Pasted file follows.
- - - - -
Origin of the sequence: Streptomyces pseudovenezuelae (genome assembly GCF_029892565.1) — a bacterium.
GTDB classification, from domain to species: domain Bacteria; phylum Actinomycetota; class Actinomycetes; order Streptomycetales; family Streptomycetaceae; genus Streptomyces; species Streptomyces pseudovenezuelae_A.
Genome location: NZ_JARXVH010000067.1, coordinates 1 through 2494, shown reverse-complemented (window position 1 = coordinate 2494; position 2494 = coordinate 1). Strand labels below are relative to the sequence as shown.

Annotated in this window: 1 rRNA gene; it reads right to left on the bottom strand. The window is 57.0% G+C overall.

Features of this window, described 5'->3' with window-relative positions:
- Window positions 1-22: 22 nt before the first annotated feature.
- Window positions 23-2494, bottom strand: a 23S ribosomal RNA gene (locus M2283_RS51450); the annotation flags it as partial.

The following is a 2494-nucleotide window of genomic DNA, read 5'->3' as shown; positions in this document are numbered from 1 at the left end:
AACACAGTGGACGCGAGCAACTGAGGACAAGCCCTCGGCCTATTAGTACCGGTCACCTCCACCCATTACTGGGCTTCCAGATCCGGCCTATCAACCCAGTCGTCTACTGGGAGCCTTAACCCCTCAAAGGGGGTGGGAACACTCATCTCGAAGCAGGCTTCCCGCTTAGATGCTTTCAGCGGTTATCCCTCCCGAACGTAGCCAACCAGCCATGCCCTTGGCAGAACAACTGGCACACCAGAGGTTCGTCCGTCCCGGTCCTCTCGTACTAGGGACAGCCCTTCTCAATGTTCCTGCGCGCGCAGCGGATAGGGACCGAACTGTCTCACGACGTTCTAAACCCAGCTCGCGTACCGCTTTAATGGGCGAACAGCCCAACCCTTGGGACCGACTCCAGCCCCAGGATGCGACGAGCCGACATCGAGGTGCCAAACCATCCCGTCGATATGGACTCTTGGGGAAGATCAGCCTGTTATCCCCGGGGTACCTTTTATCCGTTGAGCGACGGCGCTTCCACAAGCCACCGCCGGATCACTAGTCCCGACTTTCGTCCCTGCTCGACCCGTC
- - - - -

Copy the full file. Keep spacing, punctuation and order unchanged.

Origin of the sequence: Streptomyces pseudovenezuelae (genome assembly GCF_029892565.1) — a bacterium.
GTDB classification, from domain to species: domain Bacteria; phylum Actinomycetota; class Actinomycetes; order Streptomycetales; family Streptomycetaceae; genus Streptomyces; species Streptomyces pseudovenezuelae_A.
Genome location: NZ_JARXVH010000067.1, coordinates 1 through 2494, shown reverse-complemented (window position 1 = coordinate 2494; position 2494 = coordinate 1). Strand labels below are relative to the sequence as shown.

Annotated in this window: 1 rRNA gene; it reads right to left on the bottom strand. The window is 57.0% G+C overall.

Features of this window, described 5'->3' with window-relative positions:
- Window positions 1-22: 22 nt before the first annotated feature.
- Window positions 23-2494, bottom strand: a 23S ribosomal RNA gene (locus M2283_RS51450); the annotation flags it as partial.

The following is a 2494-nucleotide window of genomic DNA, read 5'->3' as shown; positions in this document are numbered from 1 at the left end:
AACACAGTGGACGCGAGCAACTGAGGACAAGCCCTCGGCCTATTAGTACCGGTCACCTCCACCCATTACTGGGCTTCCAGATCCGGCCTATCAACCCAGTCGTCTACTGGGAGCCTTAACCCCTCAAAGGGGGTGGGAACACTCATCTCGAAGCAGGCTTCCCGCTTAGATGCTTTCAGCGGTTATCCCTCCCGAACGTAGCCAACCAGCCATGCCCTTGGCAGAACAACTGGCACACCAGAGGTTCGTCCGTCCCGGTCCTCTCGTACTAGGGACAGCCCTTCTCAATGTTCCTGCGCGCGCAGCGGATAGGGACCGAACTGTCTCACGACGTTCTAAACCCAGCTCGCGTACCGCTTTAATGGGCGAACAGCCCAACCCTTGGGACCGACTCCAGCCCCAGGATGCGACGAGCCGACATCGAGGTGCCAAACCATCCCGTCGATATGGACTCTTGGGGAAGATCAGCCTGTTATCCCCGGGGTACCTTTTATCCGTTGAGCGACGGCGCTTCCACAAGCCACCGCCGGATCACTAGTCCCGACTTTCGTCCCTGCTCGACCCGTC